'My Night with Reg': No 'pink play' stereotypes

The Donmar's revival of Kevin Elyot's 1994 tale of gay friends, 'My Night with Reg', is given added poignancy by being staged only a month after its creator's death. The director, Robert Hastie, talks to John Nathan about its humanity

When Kevin Elyot's My Night with Reg opens at the Donmar Warehouse next week it will be a revival that is more than tinged with sadness. Just six weeks ago the playwright died. The show's director Robert Hastie had been in regular contact with Elyot who was giving his full attention to every aspect of the production, from possible (minor) changes to the text, to what Guy (Jonathan Broadbent) should have on the walls of his flat where the play is set.

Although Elyot had been suffering from a long illness, his death at the age of 62 was still a shock. He first became ill not long before My Night with Reg received its world premiere at the Royal Court in 1994, and he once wrote that much of the strength he needed to get well again was drawn from the knowledge that Reg was about to be staged for the first time.

"It was clear that he was still tremendously looking forward to his play being here," says Hastie of the show, which stars Julian Ovenden and is the first London revival since the Royal Court production.

"And in the last conversation I had with him a week before he died, he said he was still very excited." Last conversations are a recurring theme in the play. "Sometimes the poignancy is almost unbearable," says Hastie.

Although written in the early Nineties, Reg is set in the mid-Eighties. Guy's friends are visiting partly out of nostalgia for their university days but also as a kind of emotional refuge from the tyranny of HIV. Most have slept with (the unseen) Reg who, it emerges, had the virus at the time.

Heavenly bodies: Marcus D'Amico and Joseph Mydell in Tony
Kushner's 'Angels in America' at the National Theatre in 1992 Heavenly bodies: Marcus D'Amico and Joseph Mydell in Tony Kushner's 'Angels in America' at the National Theatre in 1992 Hastie and I are sitting on a three-seater pink sofa shot through with gold thread, which will take centre stage in the production. "I'm not sure that it will look like this on opening night," says Hastie of the sofa. I say that it is hard to imagine a more appropriate piece of furniture. And although Hastie laughs generously, something tells me that by equating pink furniture to Elyot's characters, I've deployed a glib trope about gay people – the kind of cliché that probably drove Elyot nuts and which good directors prefer to avoid.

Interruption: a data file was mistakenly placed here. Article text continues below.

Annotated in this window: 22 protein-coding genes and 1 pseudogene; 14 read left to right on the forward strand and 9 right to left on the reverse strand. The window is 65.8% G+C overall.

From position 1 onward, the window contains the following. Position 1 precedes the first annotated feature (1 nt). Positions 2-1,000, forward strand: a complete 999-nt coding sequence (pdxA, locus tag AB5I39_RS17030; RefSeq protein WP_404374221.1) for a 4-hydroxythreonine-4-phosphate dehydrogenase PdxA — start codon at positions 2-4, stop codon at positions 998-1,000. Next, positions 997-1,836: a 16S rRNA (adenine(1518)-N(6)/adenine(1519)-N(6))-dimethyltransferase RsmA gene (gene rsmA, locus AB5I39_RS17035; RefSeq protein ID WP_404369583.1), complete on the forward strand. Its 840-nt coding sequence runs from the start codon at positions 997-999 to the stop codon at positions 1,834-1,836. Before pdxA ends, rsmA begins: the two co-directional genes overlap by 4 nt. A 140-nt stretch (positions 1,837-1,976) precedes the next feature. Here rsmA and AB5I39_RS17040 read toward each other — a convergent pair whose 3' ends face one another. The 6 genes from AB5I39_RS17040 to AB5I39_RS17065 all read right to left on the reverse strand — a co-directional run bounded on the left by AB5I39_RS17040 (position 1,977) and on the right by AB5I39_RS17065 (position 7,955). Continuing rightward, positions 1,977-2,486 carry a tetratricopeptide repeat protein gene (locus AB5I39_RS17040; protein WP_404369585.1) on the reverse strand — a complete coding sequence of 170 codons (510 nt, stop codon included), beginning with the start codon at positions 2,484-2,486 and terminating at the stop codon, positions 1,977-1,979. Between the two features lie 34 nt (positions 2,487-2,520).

"It has the drawing-room comedy in its DNA," says Hastie focusing on the play's antecedents. "It knows it's coming from Coward, Rattigan, Wilde. But it's also Chekhovian in the sense that almost everything that happens, happens outside of the play."

Hastie could have just easily pointed to a Chekhovian sense of longing and the Chekhovian theme of unrequited love that informs the work. In that sense the gayness of Reg is its least interesting quality.

"The notion of Kevin being a 'gay playwright' instead of just a 'playwright' would have annoyed him," says Hastie. "What is striking about the play is that it isn't about being gay and it is isn't about Aids."

Still, around the time it transferred to the West End, My Night with Reg would have been exactly the kind of play the Evening Standard critic Milton Shulman wanted to see less of when he wrote an article in 1994 with the headline "Stop the Plague of Pink Plays". At that time the word "plague" was the preferred tabloid term for HIV. So to link plays that featured gay men with an epidemic that was killing gay men – implying that both the plays and plague were a comparable scourge – was, at best, crassly insensitive. It would be a little like complaining about Holocaust plays "goose-stepping" into the West End.